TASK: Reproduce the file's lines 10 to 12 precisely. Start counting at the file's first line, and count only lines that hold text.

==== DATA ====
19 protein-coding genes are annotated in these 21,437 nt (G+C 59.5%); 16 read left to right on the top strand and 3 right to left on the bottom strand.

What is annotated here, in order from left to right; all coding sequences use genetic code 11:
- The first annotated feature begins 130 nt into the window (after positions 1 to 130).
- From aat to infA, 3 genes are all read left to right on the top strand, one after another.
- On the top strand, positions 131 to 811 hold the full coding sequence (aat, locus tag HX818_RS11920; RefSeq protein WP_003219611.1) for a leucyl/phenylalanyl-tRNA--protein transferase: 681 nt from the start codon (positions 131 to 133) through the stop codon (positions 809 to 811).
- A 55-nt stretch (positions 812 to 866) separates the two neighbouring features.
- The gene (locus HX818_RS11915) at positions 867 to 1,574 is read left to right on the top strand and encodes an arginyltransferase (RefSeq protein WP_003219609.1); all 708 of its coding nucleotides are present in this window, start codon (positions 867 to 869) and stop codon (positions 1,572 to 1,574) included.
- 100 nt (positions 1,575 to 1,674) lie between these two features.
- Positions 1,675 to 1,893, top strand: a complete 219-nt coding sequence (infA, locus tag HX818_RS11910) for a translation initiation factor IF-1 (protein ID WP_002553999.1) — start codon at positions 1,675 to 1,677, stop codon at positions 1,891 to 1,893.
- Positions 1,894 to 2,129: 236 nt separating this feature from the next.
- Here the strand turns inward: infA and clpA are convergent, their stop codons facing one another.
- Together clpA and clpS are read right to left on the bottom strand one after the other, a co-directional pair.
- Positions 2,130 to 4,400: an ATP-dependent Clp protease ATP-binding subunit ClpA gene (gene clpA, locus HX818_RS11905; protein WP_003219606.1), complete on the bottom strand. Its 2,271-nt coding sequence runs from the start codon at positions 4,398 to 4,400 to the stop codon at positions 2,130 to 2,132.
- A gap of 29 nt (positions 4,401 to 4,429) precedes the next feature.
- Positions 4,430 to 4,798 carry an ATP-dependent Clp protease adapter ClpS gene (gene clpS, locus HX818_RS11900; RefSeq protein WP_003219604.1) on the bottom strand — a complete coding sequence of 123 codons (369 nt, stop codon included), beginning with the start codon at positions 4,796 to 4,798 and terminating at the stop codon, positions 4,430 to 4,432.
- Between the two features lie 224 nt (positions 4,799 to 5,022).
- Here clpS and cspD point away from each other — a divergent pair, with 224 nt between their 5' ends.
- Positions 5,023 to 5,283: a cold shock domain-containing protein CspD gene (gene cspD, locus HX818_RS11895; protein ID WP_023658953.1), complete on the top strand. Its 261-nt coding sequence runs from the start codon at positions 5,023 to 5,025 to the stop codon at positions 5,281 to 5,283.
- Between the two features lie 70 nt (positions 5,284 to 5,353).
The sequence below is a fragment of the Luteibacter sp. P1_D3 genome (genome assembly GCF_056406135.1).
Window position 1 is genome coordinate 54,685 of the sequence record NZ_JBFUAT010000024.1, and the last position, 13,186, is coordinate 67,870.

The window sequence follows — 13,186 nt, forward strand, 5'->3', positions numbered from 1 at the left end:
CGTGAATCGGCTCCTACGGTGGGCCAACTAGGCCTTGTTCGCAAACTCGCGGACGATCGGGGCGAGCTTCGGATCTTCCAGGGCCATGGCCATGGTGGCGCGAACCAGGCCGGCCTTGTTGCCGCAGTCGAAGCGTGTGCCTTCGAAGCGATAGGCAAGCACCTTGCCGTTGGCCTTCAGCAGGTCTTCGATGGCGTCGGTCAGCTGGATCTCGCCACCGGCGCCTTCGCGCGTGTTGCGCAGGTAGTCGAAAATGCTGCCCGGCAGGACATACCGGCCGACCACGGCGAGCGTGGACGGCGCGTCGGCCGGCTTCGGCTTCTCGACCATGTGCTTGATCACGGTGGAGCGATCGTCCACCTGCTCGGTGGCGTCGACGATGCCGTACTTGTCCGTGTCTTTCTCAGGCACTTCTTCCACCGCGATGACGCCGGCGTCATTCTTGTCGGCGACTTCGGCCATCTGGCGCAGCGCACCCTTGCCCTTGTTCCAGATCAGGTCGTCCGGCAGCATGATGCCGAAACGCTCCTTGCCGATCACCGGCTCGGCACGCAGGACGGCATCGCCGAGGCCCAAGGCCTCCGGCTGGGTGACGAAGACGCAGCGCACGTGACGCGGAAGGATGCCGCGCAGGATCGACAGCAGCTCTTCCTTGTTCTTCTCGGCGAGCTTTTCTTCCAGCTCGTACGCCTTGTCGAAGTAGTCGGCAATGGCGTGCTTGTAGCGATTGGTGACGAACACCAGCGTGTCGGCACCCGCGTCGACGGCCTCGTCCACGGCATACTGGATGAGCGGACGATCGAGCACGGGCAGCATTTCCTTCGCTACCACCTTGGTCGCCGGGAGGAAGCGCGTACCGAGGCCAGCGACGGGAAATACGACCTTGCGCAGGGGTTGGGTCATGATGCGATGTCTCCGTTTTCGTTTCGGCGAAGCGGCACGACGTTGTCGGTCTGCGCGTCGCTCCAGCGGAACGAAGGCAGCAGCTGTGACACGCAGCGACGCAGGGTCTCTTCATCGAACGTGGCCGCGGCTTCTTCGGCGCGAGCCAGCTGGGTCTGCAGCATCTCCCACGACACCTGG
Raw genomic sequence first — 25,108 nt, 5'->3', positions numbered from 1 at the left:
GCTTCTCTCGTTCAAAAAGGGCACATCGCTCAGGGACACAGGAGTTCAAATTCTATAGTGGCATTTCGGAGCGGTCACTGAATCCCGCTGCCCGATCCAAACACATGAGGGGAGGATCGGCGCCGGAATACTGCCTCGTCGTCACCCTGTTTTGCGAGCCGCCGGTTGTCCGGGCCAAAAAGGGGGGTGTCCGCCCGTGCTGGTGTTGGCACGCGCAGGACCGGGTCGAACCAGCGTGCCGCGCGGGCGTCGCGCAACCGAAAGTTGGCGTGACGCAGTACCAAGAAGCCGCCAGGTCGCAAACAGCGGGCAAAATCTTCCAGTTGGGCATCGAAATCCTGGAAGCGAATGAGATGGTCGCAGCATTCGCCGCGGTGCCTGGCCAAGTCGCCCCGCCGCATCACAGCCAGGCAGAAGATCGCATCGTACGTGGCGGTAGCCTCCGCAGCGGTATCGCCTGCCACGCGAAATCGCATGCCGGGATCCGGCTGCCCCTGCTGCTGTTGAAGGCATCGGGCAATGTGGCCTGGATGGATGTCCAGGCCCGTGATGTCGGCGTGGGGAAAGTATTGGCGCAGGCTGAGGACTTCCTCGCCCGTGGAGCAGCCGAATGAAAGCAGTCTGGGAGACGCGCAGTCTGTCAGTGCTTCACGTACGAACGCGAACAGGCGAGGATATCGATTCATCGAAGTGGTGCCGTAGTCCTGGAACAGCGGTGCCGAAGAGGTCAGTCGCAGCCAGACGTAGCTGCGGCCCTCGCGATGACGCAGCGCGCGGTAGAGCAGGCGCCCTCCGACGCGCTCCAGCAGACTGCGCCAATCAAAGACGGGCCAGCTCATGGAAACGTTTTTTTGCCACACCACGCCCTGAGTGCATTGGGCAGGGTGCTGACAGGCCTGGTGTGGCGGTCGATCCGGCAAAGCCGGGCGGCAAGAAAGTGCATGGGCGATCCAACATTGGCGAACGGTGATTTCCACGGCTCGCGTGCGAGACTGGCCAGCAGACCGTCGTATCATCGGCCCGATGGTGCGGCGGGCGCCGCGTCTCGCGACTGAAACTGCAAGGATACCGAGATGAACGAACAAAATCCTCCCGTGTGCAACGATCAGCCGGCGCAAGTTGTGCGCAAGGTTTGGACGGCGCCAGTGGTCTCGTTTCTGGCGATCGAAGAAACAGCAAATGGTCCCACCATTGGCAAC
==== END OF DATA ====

- Positions 1,894 to 2,129: 236 nt separating this feature from the next.
- Here the strand turns inward: infA and clpA are convergent, their stop codons facing one another.
- Together clpA and clpS are read right to left on the bottom strand one after the other, a co-directional pair.